As you may or may not know, February is National Pet Dental Health Month. This is the month we beg and plead owners to do just one little trick- flip your pet’s lip up and check out those back molars, where the worst tartar tends to hang out.
Confronted with the yellow, malodorous reality of what’s really going on behind those fuzzy jowls, most people are quick to realize that canine and feline dental disease is more widespread than they realized. Virbac has a very nice visual of the progressive stages of periodontal disease if you’d like to get a picture for what we’re looking for.
If you are one of the 1% of people who brush their pet’s teeth everyday, give yourself a high five. That is amazing, seriously. If you are part of the other 99%, don’t worry, you’re not a horrible person. There are other things you can do:
- Make sure your pet is receiving regular veterinary care, including oral examinations and dental cleanings when needed.
- Consider one of the many over the counter home dental care products available to help reduce tartar load.
Like all things in life, there are good products and there are not so good products. In response, the American Veterinary Dental College has established the Veterinary Oral Health Council to give a seal of approval to products clinically proven to be efficacious. It’s like that ADA seal of approval on all the toothpaste tubes.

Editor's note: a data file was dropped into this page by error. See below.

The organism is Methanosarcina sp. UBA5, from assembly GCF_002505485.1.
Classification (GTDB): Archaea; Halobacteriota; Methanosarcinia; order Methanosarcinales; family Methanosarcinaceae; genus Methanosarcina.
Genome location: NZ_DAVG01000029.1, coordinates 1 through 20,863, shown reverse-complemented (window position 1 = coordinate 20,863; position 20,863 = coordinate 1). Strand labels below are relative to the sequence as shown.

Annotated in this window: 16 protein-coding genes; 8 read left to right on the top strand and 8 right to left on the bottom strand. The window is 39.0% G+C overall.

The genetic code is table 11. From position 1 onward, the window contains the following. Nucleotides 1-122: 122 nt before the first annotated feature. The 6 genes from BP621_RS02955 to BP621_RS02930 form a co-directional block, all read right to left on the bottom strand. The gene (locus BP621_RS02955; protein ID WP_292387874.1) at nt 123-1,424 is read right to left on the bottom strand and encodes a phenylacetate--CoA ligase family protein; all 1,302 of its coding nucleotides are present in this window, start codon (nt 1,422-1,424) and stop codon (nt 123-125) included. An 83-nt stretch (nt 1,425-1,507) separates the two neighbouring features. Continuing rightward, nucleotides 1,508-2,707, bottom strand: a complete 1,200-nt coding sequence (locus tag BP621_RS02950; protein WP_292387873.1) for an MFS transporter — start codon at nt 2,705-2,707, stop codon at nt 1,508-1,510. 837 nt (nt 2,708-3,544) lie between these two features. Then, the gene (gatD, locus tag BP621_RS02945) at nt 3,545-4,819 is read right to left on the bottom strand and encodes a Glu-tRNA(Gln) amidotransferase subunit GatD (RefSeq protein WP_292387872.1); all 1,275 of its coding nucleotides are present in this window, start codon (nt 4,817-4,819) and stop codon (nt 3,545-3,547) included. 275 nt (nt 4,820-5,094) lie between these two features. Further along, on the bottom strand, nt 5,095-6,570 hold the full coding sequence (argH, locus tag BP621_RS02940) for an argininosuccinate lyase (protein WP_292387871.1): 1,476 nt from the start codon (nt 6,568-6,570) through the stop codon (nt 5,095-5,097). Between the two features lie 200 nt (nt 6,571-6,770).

That makes it easy, huh?
Brody and Kekoa’s dental care protocol is as follows:
- Tooth brushing sometimes, but not every day. I have no reason to lie to you.
- Greenies (which is on the VOHC list)
- CET Chews (which are not, but I am still a fan.) Between the brushing, the Greenies and the CET chews, they get some sort of dental attention once a day.
- Brody occasionally gets a raw bone, but with the kids around I have to be really careful with how and when he gets them. I know those of you who use these regularly are very happy with the results.
- Dental cleanings yearly (for Brody) and 2-3 times a year for Koa (who arrived with Stage III periodontal disease.)
Apollo is allergic to the ingredients in all the OTC products, so for him, we are limited to the occasional brushing and the regular dental cleanings- which on his wet diet, he certainly needs.
What’s your dental routine with the pets?
P.S. For every re-tweet of this post with the #VOHC tag, Greenies will donate $1 to the wonderful AAHA Helping Pets Fund! So please share away!